Category Archives: Economics

Choking Ourselves?

via Daily Prompt: Premature

The air that we breathe in some places contributes to illness, alergy onset, sets off asthma, and, according some researchers, is now a cause of premature death. The Guardian report below is somewhat singular in focussing on China and India, but it makes the point that air pollution is a serious business. Truth is, no country is absolved of this, we’re all in it. The country that provides the coal, the oil, the petrochemicals, they’re right in it too.

It is a fixable problem. Renewables, especially solar, wind, battery are strong contenders to replace carbon energy sources. But what happened to walking, public transport, bicycles, car-pooling, reducing non-esential travel? These are just as critical in the whole scheme of pollution control as electric cars and solar power. The same can be said of consumption, buying stuff. Our material wealth may be choking us, literally. That is also fixable, reducing consumption is another strategy in reducing pollution.

So, it comes back to each one of us. There are no faceless people to blame, we’re all in it, time to face up to it and deal with our own lifestyles first. To set the example is more powerful than just complaining. Living what we say we believe is far more potent than asking people to do something. The other trick is not to be too self-righteous when one begins to adopt new ways, that just alienates people. The way to invite people into new patterns of living is to show how good it is, and by demonstrating how it pays off. The evidence is what will move people eventually. I suspect that most people simply want to see what works and how it works. We can do that where we are.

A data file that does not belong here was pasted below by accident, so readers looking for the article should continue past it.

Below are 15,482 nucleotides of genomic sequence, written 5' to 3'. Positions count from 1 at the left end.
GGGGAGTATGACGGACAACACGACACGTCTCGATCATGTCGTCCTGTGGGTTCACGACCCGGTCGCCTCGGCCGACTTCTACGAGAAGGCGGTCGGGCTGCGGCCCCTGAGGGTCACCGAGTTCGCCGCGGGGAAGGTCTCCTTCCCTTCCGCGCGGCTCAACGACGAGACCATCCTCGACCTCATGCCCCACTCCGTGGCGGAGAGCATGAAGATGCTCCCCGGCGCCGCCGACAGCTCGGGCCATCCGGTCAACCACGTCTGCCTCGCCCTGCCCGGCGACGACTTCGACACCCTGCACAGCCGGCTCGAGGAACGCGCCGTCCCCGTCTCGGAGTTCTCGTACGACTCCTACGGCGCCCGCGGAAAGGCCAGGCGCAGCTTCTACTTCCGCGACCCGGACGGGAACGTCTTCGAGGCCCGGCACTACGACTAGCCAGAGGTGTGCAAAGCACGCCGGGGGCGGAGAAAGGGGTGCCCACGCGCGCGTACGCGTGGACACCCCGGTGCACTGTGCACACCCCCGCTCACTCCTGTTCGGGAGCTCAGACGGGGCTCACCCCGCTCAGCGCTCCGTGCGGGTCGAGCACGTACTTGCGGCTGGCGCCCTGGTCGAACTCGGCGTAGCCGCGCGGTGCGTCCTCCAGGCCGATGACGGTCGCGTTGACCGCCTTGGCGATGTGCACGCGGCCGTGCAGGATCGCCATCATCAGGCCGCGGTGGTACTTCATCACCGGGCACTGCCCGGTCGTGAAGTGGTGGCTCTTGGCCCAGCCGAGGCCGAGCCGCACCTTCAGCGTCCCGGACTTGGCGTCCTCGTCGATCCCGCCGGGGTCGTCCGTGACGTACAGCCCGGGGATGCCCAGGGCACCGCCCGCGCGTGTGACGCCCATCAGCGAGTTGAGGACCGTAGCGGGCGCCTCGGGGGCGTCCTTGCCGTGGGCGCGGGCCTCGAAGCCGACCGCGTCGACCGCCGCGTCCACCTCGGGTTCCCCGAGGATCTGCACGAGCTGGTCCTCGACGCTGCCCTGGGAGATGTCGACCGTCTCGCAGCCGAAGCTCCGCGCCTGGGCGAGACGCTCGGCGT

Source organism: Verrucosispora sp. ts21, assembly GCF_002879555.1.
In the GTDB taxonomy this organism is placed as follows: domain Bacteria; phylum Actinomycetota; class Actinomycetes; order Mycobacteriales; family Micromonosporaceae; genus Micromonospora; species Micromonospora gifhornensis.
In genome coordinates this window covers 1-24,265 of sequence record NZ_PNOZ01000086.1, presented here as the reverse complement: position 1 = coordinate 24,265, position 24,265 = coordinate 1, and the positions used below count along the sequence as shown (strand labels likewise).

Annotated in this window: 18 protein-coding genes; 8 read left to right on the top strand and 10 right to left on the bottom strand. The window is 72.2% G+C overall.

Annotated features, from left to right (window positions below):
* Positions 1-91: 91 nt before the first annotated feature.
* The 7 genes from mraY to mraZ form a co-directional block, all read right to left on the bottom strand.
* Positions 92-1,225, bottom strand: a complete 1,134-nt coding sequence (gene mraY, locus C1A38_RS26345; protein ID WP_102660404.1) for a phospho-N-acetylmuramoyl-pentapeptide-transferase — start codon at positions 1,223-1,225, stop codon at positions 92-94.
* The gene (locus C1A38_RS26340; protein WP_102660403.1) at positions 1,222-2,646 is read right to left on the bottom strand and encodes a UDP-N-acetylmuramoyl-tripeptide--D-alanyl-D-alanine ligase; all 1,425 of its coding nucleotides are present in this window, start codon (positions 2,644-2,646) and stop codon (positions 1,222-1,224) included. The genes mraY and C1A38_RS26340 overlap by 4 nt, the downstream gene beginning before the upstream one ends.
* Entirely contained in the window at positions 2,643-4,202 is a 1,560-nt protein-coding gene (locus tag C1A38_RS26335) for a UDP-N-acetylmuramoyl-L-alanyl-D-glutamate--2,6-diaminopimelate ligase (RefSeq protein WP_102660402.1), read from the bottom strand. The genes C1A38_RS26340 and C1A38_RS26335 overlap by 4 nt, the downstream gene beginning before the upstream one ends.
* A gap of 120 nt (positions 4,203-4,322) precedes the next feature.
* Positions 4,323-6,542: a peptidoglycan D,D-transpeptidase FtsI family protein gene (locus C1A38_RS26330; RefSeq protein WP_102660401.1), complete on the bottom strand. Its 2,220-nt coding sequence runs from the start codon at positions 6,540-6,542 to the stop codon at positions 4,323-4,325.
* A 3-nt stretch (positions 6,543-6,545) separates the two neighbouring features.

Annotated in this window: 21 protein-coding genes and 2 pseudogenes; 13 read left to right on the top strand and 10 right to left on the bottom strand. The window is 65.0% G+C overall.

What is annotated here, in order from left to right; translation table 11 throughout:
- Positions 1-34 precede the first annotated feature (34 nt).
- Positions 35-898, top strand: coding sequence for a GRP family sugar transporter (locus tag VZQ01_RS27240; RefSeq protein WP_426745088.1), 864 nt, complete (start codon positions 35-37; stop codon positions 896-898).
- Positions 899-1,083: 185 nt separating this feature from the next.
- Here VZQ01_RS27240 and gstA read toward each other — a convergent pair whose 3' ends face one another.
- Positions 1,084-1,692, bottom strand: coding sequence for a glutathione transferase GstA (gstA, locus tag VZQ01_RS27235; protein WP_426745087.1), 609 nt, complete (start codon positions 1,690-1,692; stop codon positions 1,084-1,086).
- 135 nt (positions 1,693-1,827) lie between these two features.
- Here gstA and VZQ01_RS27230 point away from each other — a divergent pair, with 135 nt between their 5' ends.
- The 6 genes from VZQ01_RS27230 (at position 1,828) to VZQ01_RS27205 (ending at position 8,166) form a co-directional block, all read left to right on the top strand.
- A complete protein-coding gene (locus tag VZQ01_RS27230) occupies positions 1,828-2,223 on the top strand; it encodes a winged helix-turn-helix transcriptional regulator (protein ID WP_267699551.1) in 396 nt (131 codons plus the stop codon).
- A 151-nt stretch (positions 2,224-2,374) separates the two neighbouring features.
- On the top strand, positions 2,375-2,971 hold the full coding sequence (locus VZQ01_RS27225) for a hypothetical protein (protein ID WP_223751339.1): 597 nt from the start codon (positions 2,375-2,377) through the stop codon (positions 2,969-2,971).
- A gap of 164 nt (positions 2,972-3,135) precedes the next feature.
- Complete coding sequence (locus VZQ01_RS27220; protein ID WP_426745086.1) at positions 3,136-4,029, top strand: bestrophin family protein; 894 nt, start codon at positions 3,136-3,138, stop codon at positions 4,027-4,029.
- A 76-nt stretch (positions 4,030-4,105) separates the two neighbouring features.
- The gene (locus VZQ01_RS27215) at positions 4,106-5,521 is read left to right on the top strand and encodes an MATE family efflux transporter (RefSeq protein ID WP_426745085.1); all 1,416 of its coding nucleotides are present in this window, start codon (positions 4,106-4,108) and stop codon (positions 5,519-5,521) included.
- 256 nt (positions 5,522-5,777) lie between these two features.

Paul,

pvcann.com

 

 

15 Comments

Filed under chemicals, Economics, education, environment, life, mindfulness, nature, Science

Core Values

via Daily Prompt: Core

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Are there any angels in Politics? Gandhi, but so few others. No one is perfect, as the saying goes, and perception is probably 9/10 of the problem.

There are a number of political biographies that I read in my teens and twenties, and which have haunted me ever since. Martin Luther King Jnr., Sukarno, Aung San Suu Kyi, Nelson Mandella, Steve Biko, And Patrice Lumumba (photo above). My blood still boils at the injustices they have suffered.